COLIN HORGAN: There’s lots to discuss in this episode, but perhaps most of striking of all was the women in it (and that seems intentional). Peggy and Joan in particular seem destined for … something. The scene around the table with the McCann bros was next-level insulting, but the elevator ride down afterward was just as interesting. Peggy and Joan have, in some ways, flipped roles. When it was once Joan showing Peggy the ropes of how to be a woman working in a man’s world, now Peggy is the more experienced—she’s had almost a decade of fighting for her voice.


SONYA BELL: Like a robin in spring, Sunday night’s sex, booze, money, and models trumpeted the long-awaited return of Mad Men. (Now featuring ’70s polka dots and a pale Pete!) What felt different about this episode, I found, was the clear sense that creator Matthew Weiner has set it on a closing arc. This is pleasing—I’m trying not to get my expectations for this half-season too high, but I would like to see some sort of resolution for these characters. I agree with Colin that the standout scenes were those between Peggy and Joan. That elevator ride! No contest, the line of the night was Joan’s “I want to burn this place down.” I think this is the best evidence yet of the potential for a spin-off, with Peggy and Joan leaving to start up a Mad Women firm. Oh, with Sally Draper as a junior associate. Because if there was one thing this premiere was missing, it was Sally Draper.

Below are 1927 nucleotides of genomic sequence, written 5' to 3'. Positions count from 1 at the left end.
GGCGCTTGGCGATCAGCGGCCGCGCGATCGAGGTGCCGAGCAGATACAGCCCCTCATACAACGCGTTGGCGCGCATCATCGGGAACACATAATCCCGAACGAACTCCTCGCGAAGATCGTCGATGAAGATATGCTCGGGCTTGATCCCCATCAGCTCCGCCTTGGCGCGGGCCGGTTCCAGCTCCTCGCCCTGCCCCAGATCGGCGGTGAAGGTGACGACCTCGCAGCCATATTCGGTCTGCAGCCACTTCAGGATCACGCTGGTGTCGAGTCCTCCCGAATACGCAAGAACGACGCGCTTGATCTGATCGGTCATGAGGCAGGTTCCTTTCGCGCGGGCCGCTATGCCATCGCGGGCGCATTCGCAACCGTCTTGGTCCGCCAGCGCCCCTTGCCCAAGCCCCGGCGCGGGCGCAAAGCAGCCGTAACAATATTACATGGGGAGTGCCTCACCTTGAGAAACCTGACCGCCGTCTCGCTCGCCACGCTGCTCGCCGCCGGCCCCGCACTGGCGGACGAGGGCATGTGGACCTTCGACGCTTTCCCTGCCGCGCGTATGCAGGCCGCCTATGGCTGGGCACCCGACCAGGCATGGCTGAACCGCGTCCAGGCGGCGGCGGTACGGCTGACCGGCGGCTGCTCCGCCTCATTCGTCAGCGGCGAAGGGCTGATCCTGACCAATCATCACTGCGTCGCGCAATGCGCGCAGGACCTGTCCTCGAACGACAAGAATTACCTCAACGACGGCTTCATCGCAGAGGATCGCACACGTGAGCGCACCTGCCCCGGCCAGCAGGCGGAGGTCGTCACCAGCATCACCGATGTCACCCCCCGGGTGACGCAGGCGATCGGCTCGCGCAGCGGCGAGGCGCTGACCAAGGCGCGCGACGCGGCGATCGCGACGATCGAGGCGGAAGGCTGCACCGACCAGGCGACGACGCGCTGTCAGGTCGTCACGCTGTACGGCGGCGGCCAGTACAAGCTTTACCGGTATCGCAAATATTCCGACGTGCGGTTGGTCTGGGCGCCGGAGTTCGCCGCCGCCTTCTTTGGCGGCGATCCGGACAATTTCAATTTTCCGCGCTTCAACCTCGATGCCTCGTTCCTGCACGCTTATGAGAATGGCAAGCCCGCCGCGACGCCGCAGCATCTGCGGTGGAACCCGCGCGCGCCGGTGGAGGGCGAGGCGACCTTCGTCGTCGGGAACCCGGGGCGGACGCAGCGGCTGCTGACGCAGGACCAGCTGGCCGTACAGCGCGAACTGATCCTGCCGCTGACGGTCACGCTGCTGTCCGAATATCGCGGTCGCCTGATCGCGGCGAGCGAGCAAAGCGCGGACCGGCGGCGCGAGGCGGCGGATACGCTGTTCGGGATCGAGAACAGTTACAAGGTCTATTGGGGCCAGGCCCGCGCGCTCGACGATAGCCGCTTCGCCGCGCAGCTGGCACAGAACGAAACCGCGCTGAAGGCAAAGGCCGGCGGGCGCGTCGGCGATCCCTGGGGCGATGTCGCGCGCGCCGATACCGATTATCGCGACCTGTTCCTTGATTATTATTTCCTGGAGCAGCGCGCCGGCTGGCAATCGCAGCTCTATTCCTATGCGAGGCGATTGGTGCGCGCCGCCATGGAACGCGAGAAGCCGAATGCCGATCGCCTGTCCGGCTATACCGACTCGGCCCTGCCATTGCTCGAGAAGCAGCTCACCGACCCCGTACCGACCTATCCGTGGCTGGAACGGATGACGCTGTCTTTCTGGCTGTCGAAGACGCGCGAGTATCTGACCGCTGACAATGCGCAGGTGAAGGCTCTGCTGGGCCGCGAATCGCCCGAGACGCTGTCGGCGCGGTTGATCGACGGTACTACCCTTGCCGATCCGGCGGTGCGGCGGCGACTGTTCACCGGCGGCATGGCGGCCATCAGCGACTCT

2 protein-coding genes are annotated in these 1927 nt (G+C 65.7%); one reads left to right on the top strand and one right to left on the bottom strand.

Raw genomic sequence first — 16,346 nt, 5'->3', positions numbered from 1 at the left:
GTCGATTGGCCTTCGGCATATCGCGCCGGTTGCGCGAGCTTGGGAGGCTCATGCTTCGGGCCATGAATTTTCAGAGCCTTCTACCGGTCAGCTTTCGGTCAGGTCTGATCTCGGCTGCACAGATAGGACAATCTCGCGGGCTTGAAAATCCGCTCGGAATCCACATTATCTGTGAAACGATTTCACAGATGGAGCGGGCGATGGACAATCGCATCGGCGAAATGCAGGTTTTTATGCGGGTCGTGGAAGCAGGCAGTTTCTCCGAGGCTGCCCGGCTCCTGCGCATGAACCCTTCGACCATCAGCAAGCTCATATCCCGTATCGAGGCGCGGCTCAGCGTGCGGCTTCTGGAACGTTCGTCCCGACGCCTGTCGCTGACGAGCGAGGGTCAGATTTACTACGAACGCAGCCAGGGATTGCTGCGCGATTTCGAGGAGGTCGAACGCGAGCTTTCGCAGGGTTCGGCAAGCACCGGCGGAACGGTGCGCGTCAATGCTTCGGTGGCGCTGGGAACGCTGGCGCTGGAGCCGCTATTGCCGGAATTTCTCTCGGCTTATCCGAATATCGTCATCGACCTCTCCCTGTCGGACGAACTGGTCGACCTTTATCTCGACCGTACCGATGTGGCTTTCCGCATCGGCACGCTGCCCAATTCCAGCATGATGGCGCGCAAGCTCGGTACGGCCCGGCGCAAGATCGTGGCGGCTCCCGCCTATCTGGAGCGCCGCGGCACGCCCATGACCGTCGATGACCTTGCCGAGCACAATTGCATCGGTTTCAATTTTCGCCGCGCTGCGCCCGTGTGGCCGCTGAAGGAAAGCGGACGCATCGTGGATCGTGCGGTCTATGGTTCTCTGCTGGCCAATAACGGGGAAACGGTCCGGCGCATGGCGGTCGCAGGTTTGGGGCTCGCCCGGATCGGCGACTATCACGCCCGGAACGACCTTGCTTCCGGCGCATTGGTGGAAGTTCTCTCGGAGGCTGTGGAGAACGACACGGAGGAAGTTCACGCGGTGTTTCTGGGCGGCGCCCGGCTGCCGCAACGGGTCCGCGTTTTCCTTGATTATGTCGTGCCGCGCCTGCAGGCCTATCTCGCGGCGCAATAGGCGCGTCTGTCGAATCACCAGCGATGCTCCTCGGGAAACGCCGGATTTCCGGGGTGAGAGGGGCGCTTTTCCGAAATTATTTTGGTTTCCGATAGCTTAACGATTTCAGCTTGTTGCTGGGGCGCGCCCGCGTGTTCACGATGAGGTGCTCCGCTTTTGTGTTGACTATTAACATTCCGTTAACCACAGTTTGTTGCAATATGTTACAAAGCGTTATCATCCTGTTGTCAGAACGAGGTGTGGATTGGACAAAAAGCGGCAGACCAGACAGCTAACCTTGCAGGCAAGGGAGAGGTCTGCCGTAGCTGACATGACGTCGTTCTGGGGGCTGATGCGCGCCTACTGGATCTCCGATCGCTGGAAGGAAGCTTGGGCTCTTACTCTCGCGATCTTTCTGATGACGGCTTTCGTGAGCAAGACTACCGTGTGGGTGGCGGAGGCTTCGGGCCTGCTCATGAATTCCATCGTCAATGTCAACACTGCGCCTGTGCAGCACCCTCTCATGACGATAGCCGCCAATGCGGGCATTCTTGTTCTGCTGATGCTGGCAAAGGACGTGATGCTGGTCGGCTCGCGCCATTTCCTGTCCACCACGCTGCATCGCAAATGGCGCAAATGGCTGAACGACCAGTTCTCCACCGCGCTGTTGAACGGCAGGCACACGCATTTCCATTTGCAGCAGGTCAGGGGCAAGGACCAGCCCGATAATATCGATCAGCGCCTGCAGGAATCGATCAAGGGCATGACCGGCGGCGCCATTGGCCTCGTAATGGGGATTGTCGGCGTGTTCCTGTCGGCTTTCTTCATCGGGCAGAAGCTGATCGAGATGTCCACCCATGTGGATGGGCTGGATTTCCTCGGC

(Frank Ockenfels, AMC)

(Frank Ockenfels, AMC)

Our Mad Men experts find one particularly fascinating detail to analyze deeply, reading into it for its clues and its contexts. This week’s Mad Moment: Rachel Katz, the department store head who has a torrid, meaningful affair in season one, appears to Don in a dream and whispers to him: “I’m supposed to tell you you missed your flight.” 

COLIN: When we miss our flight, the first question we get is always “why?” But that’s putting it too simply. It misses the mark. More accurately, when we miss a flight, what people really want to know is: what were we doing instead?

This seems to be what weighs on Don’s mind from the moment he hears of Rachel Katz’s premature death from leukemia, only a day or so after she’d appeared to him in a dream to utter this phrase. What has he been doing in the six or seven years since he met Rachel? And what could have happened instead? Let’s not forget that Don initially wanted to run away—out West—with Rachel, but she turned him down. A missed flight, indeed.

Ted tells Don midway through the episode: “There are three women in every man’s life.” To Don, and despite his track record, surely this sounds about right (Betty, Megan, Rachel). He later tries, quickly, to describe his recent history to Rachel’s sister. He had married again, he said, but didn’t leave his first wife for the new one, necessarily. There’s a lot of subtext there—all of which we know—but basically what he’s saying is: divorce, marriage, divorce. This, and all that came with it, was the alternative to Rachel.

But her message isn’t just for Don. Peggy, too, misses a flight, albeit a hypothetical one to Paris, with her date. And what’s she doing instead? Waking up in her office, at the job she’s now mastered, reviewing the same old ad copy. As Peggy Lee asks us at the beginning and close of the episode: Is that all there is?